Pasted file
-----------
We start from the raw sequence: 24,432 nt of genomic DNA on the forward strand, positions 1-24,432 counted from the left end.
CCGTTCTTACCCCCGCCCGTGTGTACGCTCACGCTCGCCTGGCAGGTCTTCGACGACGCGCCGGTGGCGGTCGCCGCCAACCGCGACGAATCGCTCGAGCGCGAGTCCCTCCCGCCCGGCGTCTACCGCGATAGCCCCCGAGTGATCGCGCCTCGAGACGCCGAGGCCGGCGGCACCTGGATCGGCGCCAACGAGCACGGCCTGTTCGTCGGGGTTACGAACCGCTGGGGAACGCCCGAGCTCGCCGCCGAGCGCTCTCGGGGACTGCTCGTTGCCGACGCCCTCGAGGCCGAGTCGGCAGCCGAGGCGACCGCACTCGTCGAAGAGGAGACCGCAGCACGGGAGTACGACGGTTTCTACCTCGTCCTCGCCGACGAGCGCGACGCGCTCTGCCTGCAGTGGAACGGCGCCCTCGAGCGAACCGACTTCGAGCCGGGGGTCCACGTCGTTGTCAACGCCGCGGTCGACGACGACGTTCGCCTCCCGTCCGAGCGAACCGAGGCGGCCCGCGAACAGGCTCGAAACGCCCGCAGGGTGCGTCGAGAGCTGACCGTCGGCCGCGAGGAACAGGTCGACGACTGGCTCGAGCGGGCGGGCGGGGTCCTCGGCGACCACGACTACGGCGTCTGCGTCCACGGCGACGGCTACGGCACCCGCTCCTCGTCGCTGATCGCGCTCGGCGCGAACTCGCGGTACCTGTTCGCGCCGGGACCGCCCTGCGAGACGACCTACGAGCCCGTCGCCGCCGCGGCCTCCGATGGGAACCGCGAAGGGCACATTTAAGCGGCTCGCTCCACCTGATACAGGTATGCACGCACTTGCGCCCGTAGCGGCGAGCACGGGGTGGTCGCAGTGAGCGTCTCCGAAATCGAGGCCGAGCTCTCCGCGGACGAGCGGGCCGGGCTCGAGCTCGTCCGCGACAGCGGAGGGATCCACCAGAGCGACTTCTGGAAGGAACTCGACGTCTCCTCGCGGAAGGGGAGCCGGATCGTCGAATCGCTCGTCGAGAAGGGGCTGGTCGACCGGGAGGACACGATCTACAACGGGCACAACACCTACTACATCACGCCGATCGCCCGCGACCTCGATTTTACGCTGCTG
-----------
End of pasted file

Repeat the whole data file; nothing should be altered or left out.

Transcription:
We start from the raw sequence: 24,432 nt of genomic DNA on the forward strand, positions 1-24,432 counted from the left end.
CCGTTCTTACCCCCGCCCGTGTGTACGCTCACGCTCGCCTGGCAGGTCTTCGACGACGCGCCGGTGGCGGTCGCCGCCAACCGCGACGAATCGCTCGAGCGCGAGTCCCTCCCGCCCGGCGTCTACCGCGATAGCCCCCGAGTGATCGCGCCTCGAGACGCCGAGGCCGGCGGCACCTGGATCGGCGCCAACGAGCACGGCCTGTTCGTCGGGGTTACGAACCGCTGGGGAACGCCCGAGCTCGCCGCCGAGCGCTCTCGGGGACTGCTCGTTGCCGACGCCCTCGAGGCCGAGTCGGCAGCCGAGGCGACCGCACTCGTCGAAGAGGAGACCGCAGCACGGGAGTACGACGGTTTCTACCTCGTCCTCGCCGACGAGCGCGACGCGCTCTGCCTGCAGTGGAACGGCGCCCTCGAGCGAACCGACTTCGAGCCGGGGGTCCACGTCGTTGTCAACGCCGCGGTCGACGACGACGTTCGCCTCCCGTCCGAGCGAACCGAGGCGGCCCGCGAACAGGCTCGAAACGCCCGCAGGGTGCGTCGAGAGCTGACCGTCGGCCGCGAGGAACAGGTCGACGACTGGCTCGAGCGGGCGGGCGGGGTCCTCGGCGACCACGACTACGGCGTCTGCGTCCACGGCGACGGCTACGGCACCCGCTCCTCGTCGCTGATCGCGCTCGGCGCGAACTCGCGGTACCTGTTCGCGCCGGGACCGCCCTGCGAGACGACCTACGAGCCCGTCGCCGCCGCGGCCTCCGATGGGAACCGCGAAGGGCACATTTAAGCGGCTCGCTCCACCTGATACAGGTATGCACGCACTTGCGCCCGTAGCGGCGAGCACGGGGTGGTCGCAGTGAGCGTCTCCGAAATCGAGGCCGAGCTCTCCGCGGACGAGCGGGCCGGGCTCGAGCTCGTCCGCGACAGCGGAGGGATCCACCAGAGCGACTTCTGGAAGGAACTCGACGTCTCCTCGCGGAAGGGGAGCCGGATCGTCGAATCGCTCGTCGAGAAGGGGCTGGTCGACCGGGAGGACACGATCTACAACGGGCACAACACCTACTACATCACGCCGATCGCCCGCGACCTCGATTTTACGCTGCTG